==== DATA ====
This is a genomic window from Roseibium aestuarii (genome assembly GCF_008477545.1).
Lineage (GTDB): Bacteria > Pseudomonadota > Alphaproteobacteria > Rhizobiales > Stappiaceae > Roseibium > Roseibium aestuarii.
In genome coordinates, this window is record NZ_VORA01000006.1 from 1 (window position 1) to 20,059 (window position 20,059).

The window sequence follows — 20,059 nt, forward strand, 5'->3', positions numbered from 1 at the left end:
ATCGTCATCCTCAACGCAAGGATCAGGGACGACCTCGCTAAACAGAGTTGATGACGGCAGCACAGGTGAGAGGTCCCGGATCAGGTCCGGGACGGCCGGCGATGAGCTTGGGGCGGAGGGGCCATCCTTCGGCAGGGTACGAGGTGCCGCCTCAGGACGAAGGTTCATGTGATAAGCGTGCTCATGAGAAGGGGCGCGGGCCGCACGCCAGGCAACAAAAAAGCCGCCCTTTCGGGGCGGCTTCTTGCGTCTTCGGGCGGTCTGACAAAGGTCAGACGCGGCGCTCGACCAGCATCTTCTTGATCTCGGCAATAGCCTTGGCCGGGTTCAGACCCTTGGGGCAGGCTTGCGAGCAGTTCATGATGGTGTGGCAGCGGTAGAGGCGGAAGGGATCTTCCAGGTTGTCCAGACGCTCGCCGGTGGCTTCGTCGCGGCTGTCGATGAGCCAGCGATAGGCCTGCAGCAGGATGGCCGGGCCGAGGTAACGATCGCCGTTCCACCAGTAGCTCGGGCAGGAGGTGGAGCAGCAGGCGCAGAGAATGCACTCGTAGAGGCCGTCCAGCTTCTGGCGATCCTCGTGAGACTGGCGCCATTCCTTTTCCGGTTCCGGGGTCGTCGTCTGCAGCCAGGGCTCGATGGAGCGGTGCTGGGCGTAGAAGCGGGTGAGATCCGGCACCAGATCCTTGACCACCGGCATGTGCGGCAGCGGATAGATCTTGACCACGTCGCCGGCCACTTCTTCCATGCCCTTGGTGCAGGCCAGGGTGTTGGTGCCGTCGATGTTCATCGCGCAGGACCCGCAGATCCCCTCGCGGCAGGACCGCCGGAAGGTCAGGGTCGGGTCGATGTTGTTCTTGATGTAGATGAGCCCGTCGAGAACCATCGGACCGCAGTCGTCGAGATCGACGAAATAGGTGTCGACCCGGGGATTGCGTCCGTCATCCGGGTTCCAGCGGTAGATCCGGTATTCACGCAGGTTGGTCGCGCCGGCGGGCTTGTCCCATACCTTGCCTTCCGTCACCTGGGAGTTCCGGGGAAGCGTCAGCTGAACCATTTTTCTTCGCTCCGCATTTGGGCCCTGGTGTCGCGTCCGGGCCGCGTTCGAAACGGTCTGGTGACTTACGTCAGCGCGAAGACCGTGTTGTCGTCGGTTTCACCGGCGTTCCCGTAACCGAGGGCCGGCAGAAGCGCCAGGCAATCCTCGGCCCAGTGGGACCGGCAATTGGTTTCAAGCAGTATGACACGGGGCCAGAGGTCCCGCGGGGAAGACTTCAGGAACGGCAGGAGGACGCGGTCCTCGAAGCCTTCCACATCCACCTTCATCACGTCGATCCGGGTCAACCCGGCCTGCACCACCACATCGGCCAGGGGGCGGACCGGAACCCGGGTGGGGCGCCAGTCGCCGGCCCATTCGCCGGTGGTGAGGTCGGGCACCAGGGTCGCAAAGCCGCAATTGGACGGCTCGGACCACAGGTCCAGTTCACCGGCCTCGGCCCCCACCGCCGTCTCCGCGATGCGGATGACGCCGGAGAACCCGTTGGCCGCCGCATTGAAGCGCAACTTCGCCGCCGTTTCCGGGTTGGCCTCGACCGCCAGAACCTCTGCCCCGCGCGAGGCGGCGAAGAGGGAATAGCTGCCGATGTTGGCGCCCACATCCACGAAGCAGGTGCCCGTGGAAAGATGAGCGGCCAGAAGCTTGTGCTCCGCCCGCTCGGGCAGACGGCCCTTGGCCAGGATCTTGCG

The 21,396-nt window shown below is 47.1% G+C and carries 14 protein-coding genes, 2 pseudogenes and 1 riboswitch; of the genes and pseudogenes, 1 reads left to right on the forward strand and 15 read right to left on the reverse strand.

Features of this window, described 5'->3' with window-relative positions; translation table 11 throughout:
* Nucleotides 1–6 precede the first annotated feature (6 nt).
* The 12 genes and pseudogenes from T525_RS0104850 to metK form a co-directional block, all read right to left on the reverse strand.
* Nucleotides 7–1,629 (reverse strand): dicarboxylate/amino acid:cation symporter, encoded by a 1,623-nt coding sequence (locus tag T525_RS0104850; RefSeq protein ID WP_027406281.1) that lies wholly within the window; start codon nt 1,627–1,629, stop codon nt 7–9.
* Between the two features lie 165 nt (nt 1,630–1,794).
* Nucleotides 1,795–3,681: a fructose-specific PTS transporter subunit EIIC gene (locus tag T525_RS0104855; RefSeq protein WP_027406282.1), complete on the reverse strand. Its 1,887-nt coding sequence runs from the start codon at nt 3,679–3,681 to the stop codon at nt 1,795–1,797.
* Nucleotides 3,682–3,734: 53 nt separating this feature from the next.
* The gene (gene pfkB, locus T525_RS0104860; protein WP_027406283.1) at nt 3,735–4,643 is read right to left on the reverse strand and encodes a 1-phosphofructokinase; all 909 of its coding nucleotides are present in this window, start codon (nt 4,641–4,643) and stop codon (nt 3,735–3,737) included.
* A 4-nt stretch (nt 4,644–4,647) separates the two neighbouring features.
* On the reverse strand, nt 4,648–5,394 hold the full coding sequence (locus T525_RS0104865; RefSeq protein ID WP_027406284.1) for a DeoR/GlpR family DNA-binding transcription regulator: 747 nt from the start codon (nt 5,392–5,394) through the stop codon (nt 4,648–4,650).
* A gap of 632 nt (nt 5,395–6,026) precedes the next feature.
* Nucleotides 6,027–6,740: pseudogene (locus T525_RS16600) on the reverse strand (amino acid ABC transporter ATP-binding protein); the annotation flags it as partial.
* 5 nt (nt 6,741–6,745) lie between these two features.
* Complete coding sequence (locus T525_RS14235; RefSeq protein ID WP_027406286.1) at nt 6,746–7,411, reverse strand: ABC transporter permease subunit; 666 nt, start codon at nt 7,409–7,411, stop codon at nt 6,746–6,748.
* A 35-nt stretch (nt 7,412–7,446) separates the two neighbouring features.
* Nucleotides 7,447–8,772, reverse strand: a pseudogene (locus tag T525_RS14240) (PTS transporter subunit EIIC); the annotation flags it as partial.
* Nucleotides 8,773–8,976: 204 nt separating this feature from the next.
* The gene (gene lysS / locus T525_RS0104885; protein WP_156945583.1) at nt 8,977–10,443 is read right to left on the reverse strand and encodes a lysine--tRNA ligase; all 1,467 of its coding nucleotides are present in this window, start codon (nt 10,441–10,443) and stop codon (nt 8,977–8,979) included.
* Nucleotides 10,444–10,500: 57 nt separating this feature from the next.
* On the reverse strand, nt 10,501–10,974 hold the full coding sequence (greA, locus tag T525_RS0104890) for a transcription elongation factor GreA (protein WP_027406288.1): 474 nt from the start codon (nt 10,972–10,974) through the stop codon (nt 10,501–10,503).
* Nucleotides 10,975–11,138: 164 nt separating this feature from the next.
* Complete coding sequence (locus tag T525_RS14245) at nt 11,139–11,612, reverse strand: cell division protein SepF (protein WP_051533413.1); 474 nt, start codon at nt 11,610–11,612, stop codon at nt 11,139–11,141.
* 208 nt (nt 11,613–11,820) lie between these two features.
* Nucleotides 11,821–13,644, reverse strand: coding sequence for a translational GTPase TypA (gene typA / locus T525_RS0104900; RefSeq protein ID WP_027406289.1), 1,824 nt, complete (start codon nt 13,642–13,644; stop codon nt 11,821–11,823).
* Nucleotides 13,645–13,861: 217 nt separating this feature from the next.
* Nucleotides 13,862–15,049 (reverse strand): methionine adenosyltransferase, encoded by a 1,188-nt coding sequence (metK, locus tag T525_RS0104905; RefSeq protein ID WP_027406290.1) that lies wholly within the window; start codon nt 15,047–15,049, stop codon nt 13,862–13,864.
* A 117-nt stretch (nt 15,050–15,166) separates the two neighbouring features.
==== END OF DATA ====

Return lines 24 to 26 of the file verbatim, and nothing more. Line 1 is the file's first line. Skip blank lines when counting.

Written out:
* The gene (gene lysS / locus T525_RS0104885; protein WP_156945583.1) at nt 8,977–10,443 is read right to left on the reverse strand and encodes a lysine--tRNA ligase; all 1,467 of its coding nucleotides are present in this window, start codon (nt 10,441–10,443) and stop codon (nt 8,977–8,979) included.
* Nucleotides 10,444–10,500: 57 nt separating this feature from the next.
* On the reverse strand, nt 10,501–10,974 hold the full coding sequence (greA, locus tag T525_RS0104890) for a transcription elongation factor GreA (protein WP_027406288.1): 474 nt from the start codon (nt 10,972–10,974) through the stop codon (nt 10,501–10,503).